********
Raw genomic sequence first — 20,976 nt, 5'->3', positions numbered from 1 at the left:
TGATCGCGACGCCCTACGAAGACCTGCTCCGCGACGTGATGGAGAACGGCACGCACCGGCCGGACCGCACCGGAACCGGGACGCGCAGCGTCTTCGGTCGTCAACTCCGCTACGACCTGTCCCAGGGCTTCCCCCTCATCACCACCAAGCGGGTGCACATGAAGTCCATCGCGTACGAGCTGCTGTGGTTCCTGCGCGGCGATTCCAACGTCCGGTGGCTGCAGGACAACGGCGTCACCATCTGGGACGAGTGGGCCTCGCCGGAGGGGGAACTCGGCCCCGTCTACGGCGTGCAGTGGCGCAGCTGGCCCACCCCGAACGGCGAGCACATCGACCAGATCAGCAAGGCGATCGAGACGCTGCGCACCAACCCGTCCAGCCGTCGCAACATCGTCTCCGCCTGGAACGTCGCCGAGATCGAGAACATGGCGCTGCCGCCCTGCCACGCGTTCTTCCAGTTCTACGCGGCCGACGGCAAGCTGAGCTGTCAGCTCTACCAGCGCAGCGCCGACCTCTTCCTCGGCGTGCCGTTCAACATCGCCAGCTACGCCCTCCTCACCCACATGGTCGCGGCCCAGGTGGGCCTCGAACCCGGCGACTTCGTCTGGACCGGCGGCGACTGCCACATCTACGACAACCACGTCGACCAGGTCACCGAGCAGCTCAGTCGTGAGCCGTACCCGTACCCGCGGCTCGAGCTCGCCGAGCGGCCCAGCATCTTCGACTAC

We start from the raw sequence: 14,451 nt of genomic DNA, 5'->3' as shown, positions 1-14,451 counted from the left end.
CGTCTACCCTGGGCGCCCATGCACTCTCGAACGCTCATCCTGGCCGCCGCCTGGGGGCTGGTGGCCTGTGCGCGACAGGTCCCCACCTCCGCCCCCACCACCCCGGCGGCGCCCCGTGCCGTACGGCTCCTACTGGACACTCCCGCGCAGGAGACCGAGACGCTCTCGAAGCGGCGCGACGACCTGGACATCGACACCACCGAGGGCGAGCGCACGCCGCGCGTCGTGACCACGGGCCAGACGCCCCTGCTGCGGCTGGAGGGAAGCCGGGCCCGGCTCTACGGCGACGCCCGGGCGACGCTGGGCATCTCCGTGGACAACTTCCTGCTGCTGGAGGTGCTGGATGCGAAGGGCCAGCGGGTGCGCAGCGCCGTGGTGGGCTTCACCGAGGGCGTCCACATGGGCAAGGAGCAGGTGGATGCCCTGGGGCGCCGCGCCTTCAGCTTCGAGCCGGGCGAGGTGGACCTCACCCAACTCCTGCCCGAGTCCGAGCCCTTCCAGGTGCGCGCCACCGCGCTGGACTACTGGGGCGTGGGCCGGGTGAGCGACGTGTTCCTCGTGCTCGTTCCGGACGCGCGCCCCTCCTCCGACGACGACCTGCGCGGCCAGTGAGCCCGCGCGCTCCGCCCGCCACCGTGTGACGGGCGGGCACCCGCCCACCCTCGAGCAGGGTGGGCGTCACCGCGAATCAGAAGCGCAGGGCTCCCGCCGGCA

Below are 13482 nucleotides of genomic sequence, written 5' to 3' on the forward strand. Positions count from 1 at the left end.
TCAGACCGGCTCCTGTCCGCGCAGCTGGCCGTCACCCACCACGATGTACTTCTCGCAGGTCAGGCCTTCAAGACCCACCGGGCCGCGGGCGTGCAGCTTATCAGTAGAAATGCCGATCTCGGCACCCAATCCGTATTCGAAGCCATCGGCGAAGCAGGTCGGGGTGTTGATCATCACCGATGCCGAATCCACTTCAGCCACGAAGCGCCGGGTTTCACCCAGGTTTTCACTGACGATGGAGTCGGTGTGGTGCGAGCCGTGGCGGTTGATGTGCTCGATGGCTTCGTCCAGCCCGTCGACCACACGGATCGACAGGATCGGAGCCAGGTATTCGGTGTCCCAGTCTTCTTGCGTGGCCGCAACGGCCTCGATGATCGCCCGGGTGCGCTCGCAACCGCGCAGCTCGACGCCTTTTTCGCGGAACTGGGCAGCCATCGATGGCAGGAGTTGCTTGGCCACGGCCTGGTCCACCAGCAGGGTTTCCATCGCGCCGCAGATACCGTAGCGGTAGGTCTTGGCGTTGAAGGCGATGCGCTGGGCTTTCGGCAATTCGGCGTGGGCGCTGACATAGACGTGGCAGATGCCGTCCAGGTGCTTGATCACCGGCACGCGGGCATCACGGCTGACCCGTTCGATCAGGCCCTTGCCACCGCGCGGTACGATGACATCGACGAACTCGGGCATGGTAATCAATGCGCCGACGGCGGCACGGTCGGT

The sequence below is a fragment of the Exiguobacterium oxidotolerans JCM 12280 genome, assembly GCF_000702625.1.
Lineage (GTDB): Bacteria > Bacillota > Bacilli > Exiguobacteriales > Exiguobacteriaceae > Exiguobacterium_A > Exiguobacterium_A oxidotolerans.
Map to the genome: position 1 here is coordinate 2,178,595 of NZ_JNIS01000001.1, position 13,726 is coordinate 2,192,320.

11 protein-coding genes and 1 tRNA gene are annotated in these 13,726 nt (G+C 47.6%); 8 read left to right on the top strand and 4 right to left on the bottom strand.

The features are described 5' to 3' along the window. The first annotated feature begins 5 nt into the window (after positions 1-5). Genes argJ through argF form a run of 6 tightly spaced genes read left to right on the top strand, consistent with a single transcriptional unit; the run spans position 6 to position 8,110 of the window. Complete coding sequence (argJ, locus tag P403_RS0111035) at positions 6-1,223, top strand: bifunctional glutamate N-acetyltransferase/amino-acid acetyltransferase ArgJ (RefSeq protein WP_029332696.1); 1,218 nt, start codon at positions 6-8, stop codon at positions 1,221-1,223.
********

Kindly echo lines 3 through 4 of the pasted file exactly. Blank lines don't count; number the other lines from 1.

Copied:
We start from the raw sequence: 14,451 nt of genomic DNA, 5'->3' as shown, positions 1-14,451 counted from the left end.
CGTCTACCCTGGGCGCCCATGCACTCTCGAACGCTCATCCTGGCCGCCGCCTGGGGGCTGGTGGCCTGTGCGCGACAGGTCCCCACCTCCGCCCCCACCACCCCGGCGGCGCCCCGTGCCGTACGGCTCCTACTGGACACTCCCGCGCAGGAGACCGAGACGCTCTCGAAGCGGCGCGACGACCTGGACATCGACACCACCGAGGGCGAGCGCACGCCGCGCGTCGTGACCACGGGCCAGACGCCCCTGCTGCGGCTGGAGGGAAGCCGGGCCCGGCTCTACGGCGACGCCCGGGCGACGCTGGGCATCTCCGTGGACAACTTCCTGCTGCTGGAGGTGCTGGATGCGAAGGGCCAGCGGGTGCGCAGCGCCGTGGTGGGCTTCACCGAGGGCGTCCACATGGGCAAGGAGCAGGTGGATGCCCTGGGGCGCCGCGCCTTCAGCTTCGAGCCGGGCGAGGTGGACCTCACCCAACTCCTGCCCGAGTCCGAGCCCTTCCAGGTGCGCGCCACCGCGCTGGACTACTGGGGCGTGGGCCGGGTGAGCGACGTGTTCCTCGTGCTCGTTCCGGACGCGCGCCCCTCCTCCGACGACGACCTGCGCGGCCAGTGAGCCCGCGCGCTCCGCCCGCCACCGTGTGACGGGCGGGCACCCGCCCACCCTCGAGCAGGGTGGGCGTCACCGCGAATCAGAAGCGCAGGGCTCCCGCCGGCA